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Saturday, 22 June, 2002, 07:44 GMT 08:44 UK
Time to hail Haye
If England is waiting for another Audley Harrison, the smart money is on it being David Haye.
The 21-year-old took silver in the heavyweight class at the World Championships last summer in Belfast and is probably the favourite to scoop the gold at the Commonwealth Games.
Articulate and good looking, it seems the logical step for him to make a move into the professional arena, where big money awaits.
Haye spoke to BBC Sport Online about his current status and refused to confirm whether the Games will be the last time we see him in the headguard and vest which are reserved for amateurs.
"I'm just focusing on the Commonwealth Games, if I turn pro, I turn pro," he said.
"In an ideal world, I go to the Olympics in Athens (2004) and it's only two years time."
One of Haye's closest friends is Harrison, who has provided valuable advice.
He revealed: "He advised me to go the Olympics. I'm still only 21, which is a baby for the heavyweight division.
"The only problem is that they are talking of taking the super-heavyweight division away."
For Haye, who now tips the scales at just under 200lbs (91kg), the heavyweight limit, that is a serious problem.
The super-heavyweight class allows athletes to settle in at a weight which is more suited to the professional ranks.
With modern heavyweights such as Lennox Lewis weighing 250lbs, Haye knows he needs to bulk up.
"I've put on just over a stone in the last year and I'm 91 kilos so I'm spot on the weight - I'll be a lot bigger and stronger.
"At six foot three inches, I'm pretty much the same build as Evander Holyfield. He won an Olympic medal at light-heavyweight and won a world title at cruiserweight before moving up."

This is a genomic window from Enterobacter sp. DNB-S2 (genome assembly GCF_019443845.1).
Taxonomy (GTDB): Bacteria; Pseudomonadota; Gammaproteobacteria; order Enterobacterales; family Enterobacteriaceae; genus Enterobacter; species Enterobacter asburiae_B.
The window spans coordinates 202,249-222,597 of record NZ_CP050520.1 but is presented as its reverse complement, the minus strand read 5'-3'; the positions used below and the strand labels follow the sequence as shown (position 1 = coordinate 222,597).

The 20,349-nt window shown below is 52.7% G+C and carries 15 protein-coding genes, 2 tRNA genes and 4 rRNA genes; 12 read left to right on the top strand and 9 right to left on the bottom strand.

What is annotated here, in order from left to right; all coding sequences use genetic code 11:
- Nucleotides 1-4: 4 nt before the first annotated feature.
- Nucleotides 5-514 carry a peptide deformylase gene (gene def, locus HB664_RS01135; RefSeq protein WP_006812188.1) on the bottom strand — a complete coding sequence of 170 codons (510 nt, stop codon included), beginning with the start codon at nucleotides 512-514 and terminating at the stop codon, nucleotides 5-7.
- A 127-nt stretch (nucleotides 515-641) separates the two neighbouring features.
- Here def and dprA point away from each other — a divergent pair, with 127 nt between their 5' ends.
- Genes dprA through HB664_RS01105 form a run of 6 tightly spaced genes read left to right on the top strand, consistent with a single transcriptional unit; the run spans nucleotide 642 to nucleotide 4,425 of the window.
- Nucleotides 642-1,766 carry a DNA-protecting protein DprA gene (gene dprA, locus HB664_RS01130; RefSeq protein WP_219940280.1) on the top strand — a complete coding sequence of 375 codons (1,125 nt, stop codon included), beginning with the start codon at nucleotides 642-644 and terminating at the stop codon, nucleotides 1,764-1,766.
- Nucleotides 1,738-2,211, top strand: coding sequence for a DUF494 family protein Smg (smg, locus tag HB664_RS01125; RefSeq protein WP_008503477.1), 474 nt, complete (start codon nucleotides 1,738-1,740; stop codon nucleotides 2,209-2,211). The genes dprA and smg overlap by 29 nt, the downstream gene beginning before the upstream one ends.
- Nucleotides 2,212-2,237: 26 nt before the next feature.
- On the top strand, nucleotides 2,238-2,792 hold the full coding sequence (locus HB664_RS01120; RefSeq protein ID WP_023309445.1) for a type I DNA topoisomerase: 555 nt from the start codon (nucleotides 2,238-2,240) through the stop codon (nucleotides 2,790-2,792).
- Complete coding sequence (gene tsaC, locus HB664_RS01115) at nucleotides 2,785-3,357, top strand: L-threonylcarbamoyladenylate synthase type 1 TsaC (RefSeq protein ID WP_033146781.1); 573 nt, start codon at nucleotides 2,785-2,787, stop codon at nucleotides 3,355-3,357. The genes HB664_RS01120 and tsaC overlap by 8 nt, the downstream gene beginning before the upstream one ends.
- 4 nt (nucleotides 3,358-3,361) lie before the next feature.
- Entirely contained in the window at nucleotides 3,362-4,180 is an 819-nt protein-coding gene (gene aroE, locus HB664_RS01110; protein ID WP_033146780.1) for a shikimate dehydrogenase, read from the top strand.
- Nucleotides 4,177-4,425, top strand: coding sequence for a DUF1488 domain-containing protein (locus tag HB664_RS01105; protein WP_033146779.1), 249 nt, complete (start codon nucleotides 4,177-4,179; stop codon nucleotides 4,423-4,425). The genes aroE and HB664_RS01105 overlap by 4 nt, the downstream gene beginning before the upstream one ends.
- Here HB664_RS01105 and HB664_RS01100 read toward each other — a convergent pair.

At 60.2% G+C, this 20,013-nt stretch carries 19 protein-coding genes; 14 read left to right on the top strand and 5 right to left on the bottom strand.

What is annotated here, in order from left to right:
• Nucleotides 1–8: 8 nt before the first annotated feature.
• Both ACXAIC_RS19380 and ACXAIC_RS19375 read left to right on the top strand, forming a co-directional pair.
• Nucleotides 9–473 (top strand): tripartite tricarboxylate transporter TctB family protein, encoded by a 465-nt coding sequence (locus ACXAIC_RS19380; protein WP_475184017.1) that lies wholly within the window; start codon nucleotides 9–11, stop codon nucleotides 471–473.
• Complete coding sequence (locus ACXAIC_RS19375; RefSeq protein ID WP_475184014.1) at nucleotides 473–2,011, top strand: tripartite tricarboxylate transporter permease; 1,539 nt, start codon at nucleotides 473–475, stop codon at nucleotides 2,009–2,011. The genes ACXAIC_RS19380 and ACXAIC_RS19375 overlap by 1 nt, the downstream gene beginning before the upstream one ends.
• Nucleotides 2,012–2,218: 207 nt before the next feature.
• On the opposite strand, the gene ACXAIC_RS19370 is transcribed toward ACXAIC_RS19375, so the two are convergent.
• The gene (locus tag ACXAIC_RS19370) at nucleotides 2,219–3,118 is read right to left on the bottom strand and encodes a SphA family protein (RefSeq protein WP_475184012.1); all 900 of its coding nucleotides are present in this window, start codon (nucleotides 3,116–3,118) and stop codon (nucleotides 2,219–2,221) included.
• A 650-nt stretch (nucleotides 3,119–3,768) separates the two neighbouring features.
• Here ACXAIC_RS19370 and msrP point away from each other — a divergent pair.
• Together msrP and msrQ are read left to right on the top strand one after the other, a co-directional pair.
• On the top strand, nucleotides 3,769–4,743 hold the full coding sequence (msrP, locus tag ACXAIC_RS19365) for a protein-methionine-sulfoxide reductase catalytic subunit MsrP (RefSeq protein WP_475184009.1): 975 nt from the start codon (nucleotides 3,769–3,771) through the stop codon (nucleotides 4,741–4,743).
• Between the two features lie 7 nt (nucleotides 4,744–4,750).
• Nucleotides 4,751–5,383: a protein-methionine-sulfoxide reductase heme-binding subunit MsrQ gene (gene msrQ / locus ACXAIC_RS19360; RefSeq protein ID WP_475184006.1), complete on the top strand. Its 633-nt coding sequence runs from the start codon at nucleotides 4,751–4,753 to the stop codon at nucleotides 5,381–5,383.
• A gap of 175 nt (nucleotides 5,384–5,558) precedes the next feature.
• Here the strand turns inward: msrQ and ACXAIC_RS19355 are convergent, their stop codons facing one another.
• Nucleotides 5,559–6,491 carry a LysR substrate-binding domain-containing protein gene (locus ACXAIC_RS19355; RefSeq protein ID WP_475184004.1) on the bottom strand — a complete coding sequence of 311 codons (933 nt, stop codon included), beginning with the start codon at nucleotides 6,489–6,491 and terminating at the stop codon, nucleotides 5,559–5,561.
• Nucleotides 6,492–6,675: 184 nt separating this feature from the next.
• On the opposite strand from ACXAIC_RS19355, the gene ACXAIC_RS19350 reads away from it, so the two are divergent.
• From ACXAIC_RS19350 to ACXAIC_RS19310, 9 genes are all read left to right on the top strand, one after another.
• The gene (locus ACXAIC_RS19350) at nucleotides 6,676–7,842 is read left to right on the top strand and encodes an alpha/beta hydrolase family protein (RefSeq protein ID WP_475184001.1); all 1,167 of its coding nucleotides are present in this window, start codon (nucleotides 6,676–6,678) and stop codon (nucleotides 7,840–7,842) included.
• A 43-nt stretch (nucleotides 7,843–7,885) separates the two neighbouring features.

For now, Haye would prefer to talk about his upcoming task in Manchester, although he admits to knowing little of the opponents that lie ahead of him.
He added: "I have not got a clue about the opposition - I haven't looked into it - I'm just focusing on me.
"To be honest, I don't care who is out there - but I am taking it seriously nonetheless.
"Because of my success at last year's championships, everyone knows me but I don't know them."
Although he enters the tournament with the reputation as a big puncher, Haye believes he has another skill that merits being taken seriously.
"I've always maintained that I have the speed of a welterweight," he said. "I've sparred with a lot of lighter guys and they say I am quick."
A slightly heavier sparring partner is current British and Commonwealth heavyweight champion Danny Williams.
Haye insisted: "He's the only guy I can spar with. He's told me that I'm only guy who can really push him."
Williams confirmed that Haye is that good.
He admits that a "lazy" tag given to him during his early days is accurate, although, with three training sessions a day, a part-time job as a fitness instructor and a live-in trainer, he believes the adjective is no longer applicable.
Haye's boxing idol is American star Roy Jones Jnr, who he believes is "the best fighter I have ever seen".
And the 21-year-old concluded: "My goals are, short term, to be Commonwealth Games champion and world champion as a professional.
"I just want to be number one - if I didn't believe I could be, I wouldn't do it."
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